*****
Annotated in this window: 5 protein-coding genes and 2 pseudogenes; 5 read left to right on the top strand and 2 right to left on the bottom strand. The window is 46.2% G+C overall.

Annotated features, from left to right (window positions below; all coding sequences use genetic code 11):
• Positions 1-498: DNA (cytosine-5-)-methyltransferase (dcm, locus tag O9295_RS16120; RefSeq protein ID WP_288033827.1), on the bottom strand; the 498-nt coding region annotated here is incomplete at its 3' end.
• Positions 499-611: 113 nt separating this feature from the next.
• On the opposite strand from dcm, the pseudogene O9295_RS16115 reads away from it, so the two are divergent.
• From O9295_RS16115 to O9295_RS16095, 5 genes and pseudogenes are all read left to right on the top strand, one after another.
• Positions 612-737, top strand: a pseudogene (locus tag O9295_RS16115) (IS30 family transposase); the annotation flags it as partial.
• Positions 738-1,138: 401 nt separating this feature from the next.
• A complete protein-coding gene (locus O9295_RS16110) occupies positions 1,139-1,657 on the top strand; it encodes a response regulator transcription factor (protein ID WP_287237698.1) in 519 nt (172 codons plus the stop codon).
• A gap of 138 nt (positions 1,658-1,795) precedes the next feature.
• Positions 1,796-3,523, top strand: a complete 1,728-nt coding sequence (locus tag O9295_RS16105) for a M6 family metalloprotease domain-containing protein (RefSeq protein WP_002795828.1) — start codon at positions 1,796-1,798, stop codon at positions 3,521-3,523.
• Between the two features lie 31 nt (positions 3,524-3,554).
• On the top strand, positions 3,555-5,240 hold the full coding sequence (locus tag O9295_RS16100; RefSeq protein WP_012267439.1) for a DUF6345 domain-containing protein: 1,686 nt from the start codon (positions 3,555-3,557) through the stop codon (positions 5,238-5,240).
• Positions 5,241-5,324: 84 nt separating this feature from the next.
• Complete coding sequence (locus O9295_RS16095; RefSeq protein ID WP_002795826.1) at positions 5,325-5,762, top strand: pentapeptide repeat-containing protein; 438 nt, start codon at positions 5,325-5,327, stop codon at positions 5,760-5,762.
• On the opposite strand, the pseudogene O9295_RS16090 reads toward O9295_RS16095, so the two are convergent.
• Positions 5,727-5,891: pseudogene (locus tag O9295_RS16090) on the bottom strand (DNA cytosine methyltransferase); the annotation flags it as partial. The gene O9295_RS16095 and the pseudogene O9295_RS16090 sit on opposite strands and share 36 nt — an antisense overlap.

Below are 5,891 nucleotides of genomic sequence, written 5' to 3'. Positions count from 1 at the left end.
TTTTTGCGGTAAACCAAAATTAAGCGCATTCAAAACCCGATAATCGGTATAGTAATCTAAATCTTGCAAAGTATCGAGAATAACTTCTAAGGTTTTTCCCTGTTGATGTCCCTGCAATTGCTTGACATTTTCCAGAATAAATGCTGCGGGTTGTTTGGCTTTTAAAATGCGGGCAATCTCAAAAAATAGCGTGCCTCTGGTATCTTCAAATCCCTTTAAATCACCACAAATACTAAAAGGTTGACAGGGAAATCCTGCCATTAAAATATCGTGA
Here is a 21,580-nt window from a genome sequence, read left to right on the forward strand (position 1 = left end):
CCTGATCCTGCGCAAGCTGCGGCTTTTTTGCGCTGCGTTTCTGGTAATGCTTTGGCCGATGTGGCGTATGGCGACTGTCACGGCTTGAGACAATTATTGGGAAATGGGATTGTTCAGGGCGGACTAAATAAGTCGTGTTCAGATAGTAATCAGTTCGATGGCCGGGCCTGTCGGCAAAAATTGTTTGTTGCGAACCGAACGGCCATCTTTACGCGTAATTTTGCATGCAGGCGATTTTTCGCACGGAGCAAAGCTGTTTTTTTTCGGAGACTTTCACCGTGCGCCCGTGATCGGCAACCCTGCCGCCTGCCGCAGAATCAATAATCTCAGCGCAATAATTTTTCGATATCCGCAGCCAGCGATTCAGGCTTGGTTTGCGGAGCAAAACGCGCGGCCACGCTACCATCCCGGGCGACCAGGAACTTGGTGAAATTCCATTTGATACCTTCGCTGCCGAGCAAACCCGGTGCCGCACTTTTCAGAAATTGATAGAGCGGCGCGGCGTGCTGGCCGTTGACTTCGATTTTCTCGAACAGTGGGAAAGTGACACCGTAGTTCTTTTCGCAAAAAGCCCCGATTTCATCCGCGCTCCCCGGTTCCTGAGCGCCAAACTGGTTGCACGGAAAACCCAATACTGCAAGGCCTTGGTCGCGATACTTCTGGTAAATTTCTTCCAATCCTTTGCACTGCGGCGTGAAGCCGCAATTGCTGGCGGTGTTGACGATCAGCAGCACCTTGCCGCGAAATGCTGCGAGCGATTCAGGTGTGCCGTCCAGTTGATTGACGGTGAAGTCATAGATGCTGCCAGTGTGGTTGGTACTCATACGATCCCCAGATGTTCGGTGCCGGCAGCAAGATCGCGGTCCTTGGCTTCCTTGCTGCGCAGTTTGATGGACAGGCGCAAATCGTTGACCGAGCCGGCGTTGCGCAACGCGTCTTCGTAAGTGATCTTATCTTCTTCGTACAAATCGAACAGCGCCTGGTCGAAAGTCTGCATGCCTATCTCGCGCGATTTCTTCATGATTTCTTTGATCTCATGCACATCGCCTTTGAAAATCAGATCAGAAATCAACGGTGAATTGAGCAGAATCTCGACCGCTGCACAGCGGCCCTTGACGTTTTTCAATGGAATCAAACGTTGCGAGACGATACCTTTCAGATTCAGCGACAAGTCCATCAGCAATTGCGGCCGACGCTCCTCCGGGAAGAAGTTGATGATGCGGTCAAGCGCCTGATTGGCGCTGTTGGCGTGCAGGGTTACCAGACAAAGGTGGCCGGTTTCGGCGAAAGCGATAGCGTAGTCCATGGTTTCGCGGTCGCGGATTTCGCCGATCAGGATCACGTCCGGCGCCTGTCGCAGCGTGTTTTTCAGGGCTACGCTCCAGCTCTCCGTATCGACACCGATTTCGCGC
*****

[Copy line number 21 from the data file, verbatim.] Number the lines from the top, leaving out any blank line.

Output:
CCTGATCCTGCGCAAGCTGCGGCTTTTTTGCGCTGCGTTTCTGGTAATGCTTTGGCCGATGTGGCGTATGGCGACTGTCACGGCTTGAGACAATTATTGGGAAATGGGATTGTTCAGGGCGGACTAAATAAGTCGTGTTCAGATAGTAATCAGTTCGATGGCCGGGCCTGTCGGCAAAAATTGTTTGTTGCGAACCGAACGGCCATCTTTACGCGTAATTTTGCATGCAGGCGATTTTTCGCACGGAGCAAAGCTGTTTTTTTTCGGAGACTTTCACCGTGCGCCCGTGATCGGCAACCCTGCCGCCTGCCGCAGAATCAATAATCTCAGCGCAATAATTTTTCGATATCCGCAGCCAGCGATTCAGGCTTGGTTTGCGGAGCAAAACGCGCGGCCACGCTACCATCCCGGGCGACCAGGAACTTGGTGAAATTCCATTTGATACCTTCGCTGCCGAGCAAACCCGGTGCCGCACTTTTCAGAAATTGATAGAGCGGCGCGGCGTGCTGGCCGTTGACTTCGATTTTCTCGAACAGTGGGAAAGTGACACCGTAGTTCTTTTCGCAAAAAGCCCCGATTTCATCCGCGCTCCCCGGTTCCTGAGCGCCAAACTGGTTGCACGGAAAACCCAATACTGCAAGGCCTTGGTCGCGATACTTCTGGTAAATTTCTTCCAATCCTTTGCACTGCGGCGTGAAGCCGCAATTGCTGGCGGTGTTGACGATCAGCAGCACCTTGCCGCGAAATGCTGCGAGCGATTCAGGTGTGCCGTCCAGTTGATTGACGGTGAAGTCATAGATGCTGCCAGTGTGGTTGGTACTCATACGATCCCCAGATGTTCGGTGCCGGCAGCAAGATCGCGGTCCTTGGCTTCCTTGCTGCGCAGTTTGATGGACAGGCGCAAATCGTTGACCGAGCCGGCGTTGCGCAACGCGTCTTCGTAAGTGATCTTATCTTCTTCGTACAAATCGAACAGCGCCTGGTCGAAAGTCTGCATGCCTATCTCGCGCGATTTCTTCATGATTTCTTTGATCTCATGCACATCGCCTTTGAAAATCAGATCAGAAATCAACGGTGAATTGAGCAGAATCTCGACCGCTGCACAGCGGCCCTTGACGTTTTTCAATGGAATCAAACGTTGCGAGACGATACCTTTCAGATTCAGCGACAAGTCCATCAGCAATTGCGGCCGACGCTCCTCCGGGAAGAAGTTGATGATGCGGTCAAGCGCCTGATTGGCGCTGTTGGCGTGCAGGGTTACCAGACAAAGGTGGCCGGTTTCGGCGAAAGCGATAGCGTAGTCCATGGTTTCGCGGTCGCGGATTTCGCCGATCAGGATCACGTCCGGCGCCTGTCGCAGCGTGTTTTTCAGGGCTACGCTCCAGCTCTCCGTATCGACACCGATTTCGCGC